The National Standardisation Council approved 98 more voluntary standards for locally produced and imported products and services in three categories.
The latest additions that were approved on December 14, 2019, pushed the total number of voluntary standards to 10,780. Chaired by Fetlework G. Egziabher, minister of Trade & Industry, the Council is composed of ministers and state ministers who are appointed by the Prime Minister.
Tabled by the Ethiopian Standard Agency, the standards fall under three categories: management system, driving licence training, and graphical symbol and technical drawing. Out of the total standards, 38 of them are new, while 17 and 43 are revised or reaffirmed, respectively.
Initially, the standards were proposed by 201 technical committees that are composed of 15 to 25 members, which operate under the Ministry of Trade & Industry. The committee members are comprised of government officials, private businesspeople, academicians and professionals.
Under the management system category, the Council approved 12 new, eight revised and 13 reaffirmed standards. Graphical symbol and technical drawing received 22, nine and 30 new, revised and reaffirmed standards, respectively.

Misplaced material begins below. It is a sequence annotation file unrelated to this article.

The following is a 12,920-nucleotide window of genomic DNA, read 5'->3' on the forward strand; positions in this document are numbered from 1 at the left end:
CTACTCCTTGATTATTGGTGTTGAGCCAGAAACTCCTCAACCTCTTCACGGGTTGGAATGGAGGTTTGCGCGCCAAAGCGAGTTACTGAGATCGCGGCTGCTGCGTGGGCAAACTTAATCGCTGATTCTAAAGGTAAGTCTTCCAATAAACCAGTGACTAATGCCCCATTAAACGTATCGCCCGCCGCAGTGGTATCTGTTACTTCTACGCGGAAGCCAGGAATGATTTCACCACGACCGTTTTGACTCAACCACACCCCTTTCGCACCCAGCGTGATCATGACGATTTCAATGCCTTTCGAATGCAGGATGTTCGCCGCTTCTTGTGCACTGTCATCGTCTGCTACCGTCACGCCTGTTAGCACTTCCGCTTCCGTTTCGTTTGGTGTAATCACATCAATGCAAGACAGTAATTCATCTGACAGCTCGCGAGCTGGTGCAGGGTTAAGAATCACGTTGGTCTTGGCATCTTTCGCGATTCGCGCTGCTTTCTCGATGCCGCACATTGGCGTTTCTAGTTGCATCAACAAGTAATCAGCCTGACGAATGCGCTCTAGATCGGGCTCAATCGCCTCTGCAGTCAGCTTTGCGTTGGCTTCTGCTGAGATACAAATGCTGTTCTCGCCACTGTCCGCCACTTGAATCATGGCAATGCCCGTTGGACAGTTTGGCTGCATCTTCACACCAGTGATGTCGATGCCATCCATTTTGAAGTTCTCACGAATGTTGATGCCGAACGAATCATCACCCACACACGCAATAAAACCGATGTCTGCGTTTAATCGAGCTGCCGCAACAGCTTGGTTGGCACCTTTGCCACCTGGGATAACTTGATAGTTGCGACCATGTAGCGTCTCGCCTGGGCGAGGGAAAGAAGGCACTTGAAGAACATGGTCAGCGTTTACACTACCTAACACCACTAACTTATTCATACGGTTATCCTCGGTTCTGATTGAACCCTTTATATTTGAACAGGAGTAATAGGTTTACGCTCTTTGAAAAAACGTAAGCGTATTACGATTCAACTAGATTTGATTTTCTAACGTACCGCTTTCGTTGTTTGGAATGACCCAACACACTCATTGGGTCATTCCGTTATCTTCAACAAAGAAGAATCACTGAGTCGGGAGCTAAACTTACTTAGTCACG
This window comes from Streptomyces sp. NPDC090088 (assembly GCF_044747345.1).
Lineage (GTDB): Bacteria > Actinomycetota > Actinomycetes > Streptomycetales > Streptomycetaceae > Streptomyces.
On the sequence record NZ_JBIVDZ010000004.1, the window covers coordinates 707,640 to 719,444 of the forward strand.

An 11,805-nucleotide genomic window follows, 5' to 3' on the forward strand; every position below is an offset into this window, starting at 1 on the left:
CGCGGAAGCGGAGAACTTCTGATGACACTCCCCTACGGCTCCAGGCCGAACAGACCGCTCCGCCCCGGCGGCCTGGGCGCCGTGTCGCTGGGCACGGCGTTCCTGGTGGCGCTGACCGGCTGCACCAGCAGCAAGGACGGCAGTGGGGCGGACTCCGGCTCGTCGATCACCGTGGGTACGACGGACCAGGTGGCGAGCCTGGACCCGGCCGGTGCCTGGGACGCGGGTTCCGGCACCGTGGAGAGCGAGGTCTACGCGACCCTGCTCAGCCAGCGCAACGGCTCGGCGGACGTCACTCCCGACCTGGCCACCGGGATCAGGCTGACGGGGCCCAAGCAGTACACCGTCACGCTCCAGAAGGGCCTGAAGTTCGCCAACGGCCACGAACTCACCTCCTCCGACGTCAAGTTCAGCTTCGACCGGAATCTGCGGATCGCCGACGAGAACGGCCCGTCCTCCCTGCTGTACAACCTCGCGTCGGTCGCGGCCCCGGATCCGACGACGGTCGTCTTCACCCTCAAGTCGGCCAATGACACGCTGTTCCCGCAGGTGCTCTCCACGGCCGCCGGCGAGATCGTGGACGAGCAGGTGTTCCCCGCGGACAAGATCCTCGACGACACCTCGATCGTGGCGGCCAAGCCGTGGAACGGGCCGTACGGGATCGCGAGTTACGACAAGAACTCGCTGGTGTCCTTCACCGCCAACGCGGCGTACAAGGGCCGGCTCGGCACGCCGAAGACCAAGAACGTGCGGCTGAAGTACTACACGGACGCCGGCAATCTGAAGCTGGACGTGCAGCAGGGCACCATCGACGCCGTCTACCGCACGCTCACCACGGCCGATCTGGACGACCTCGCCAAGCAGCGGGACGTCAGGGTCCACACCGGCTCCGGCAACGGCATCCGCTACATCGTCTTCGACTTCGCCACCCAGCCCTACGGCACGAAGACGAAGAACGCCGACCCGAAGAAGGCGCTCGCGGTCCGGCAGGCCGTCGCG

The driving licence training category, which is included in the standard system for the first time, got four new standards.
Tamiru Tulu, drivers competence assurance director at the Federal Transport Authority, believes that the new standards will play a significant role in reducing traffic accidents.
"But only if they're enforced well," he said.
New and revised standards for the construction, leather, textiles, chemicals, electronics, food and agriculture industries were also tabled to the Council. They are waiting for approval, according to Yesima Geru, communications director at the Agency, which was established in 1972 and reports to the Ministry of Innovation & Technology.
Generally, once the standards are set, they will remain active for five years before any revision, reaffirmation or withdrawal. But, nowadays, the standards are revised frequently due to technological advancements, according to Yesima.
Between March 30, 2019, and April 8, 2019, the Council approved 95 new, 27 revised and 46 reaffirmed standards.
Before the approval of the new standards, there were 253 mandatory and 10,682 voluntary standards approved by the Council.
Even though the businesses that operate in the three categories are not forced to comply with the standards, they can benefit from them to build their image, according to Tadele Kumie, a management systems consultant at Integrated Quality Solutions Plc.
Tadele also believes that the existing mandatory standards are too high and need to be reduced.
"When the number of mandatory standards are high," said Tadele, "the Agency will face challenges in enforcing and regulating them."